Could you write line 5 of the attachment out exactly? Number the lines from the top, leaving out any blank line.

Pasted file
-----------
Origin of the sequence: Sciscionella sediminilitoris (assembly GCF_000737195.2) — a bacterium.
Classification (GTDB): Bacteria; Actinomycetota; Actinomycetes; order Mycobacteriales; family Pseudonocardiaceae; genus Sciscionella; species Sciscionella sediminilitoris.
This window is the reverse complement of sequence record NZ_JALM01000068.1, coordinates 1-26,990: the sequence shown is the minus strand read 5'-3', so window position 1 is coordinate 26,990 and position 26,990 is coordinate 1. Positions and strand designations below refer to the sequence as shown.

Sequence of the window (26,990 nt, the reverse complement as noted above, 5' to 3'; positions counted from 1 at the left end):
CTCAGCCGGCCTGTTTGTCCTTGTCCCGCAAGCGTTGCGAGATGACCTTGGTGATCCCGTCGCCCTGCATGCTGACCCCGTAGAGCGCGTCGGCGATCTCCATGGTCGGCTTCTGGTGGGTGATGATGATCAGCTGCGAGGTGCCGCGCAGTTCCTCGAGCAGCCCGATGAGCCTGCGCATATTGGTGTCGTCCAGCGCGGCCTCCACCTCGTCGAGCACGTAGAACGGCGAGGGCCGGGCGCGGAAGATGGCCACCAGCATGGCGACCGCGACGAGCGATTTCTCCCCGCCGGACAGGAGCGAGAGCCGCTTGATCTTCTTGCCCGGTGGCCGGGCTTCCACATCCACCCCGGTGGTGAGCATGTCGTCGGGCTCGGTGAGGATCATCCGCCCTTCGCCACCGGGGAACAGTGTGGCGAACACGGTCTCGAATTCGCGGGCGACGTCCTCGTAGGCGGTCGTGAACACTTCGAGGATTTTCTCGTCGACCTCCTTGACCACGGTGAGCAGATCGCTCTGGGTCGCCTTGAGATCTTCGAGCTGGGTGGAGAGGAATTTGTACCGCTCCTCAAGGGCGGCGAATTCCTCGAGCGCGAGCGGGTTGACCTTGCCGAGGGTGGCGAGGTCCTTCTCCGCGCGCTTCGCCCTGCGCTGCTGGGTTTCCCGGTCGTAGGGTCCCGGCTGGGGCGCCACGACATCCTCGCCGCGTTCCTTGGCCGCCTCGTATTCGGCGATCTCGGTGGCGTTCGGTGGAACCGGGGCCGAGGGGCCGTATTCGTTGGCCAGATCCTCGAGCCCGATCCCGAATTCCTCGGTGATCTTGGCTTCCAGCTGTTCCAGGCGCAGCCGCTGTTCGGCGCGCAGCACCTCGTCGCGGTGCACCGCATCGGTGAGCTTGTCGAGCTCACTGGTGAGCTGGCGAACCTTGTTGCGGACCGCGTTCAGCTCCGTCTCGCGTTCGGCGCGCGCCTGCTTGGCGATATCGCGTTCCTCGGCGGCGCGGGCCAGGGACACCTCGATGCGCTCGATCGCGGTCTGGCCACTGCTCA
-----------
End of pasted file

CTCAGCCGGCCTGTTTGTCCTTGTCCCGCAAGCGTTGCGAGATGACCTTGGTGATCCCGTCGCCCTGCATGCTGACCCCGTAGAGCGCGTCGGCGATCTCCATGGTCGGCTTCTGGTGGGTGATGATGATCAGCTGCGAGGTGCCGCGCAGTTCCTCGAGCAGCCCGATGAGCCTGCGCATATTGGTGTCGTCCAGCGCGGCCTCCACCTCGTCGAGCACGTAGAACGGCGAGGGCCGGGCGCGGAAGATGGCCACCAGCATGGCGACCGCGACGAGCGATTTCTCCCCGCCGGACAGGAGCGAGAGCCGCTTGATCTTCTTGCCCGGTGGCCGGGCTTCCACATCCACCCCGGTGGTGAGCATGTCGTCGGGCTCGGTGAGGATCATCCGCCCTTCGCCACCGGGGAACAGTGTGGCGAACACGGTCTCGAATTCGCGGGCGACGTCCTCGTAGGCGGTCGTGAACACTTCGAGGATTTTCTCGTCGACCTCCTTGACCACGGTGAGCAGATCGCTCTGGGTCGCCTTGAGATCTTCGAGCTGGGTGGAGAGGAATTTGTACCGCTCCTCAAGGGCGGCGAATTCCTCGAGCGCGAGCGGGTTGACCTTGCCGAGGGTGGCGAGGTCCTTCTCCGCGCGCTTCGCCCTGCGCTGCTGGGTTTCCCGGTCGTAGGGTCCCGGCTGGGGCGCCACGACATCCTCGCCGCGTTCCTTGGCCGCCTCGTATTCGGCGATCTCGGTGGCGTTCGGTGGAACCGGGGCCGAGGGGCCGTATTCGTTGGCCAGATCCTCGAGCCCGATCCCGAATTCCTCGGTGATCTTGGCTTCCAGCTGTTCCAGGCGCAGCCGCTGTTCGGCGCGCAGCACCTCGTCGCGGTGCACCGCATCGGTGAGCTTGTCGAGCTCACTGGTGAGCTGGCGAACCTTGTTGCGGACCGCGTTCAGCTCCGTCTCGCGTTCGGCGCGCGCCTGCTTGGCGATATCGCGTTCCTCGGCGGCGCGGGCCAGGGACACCTCGATGCGCTCGATCGCGGTCTGGCCACTGCTCA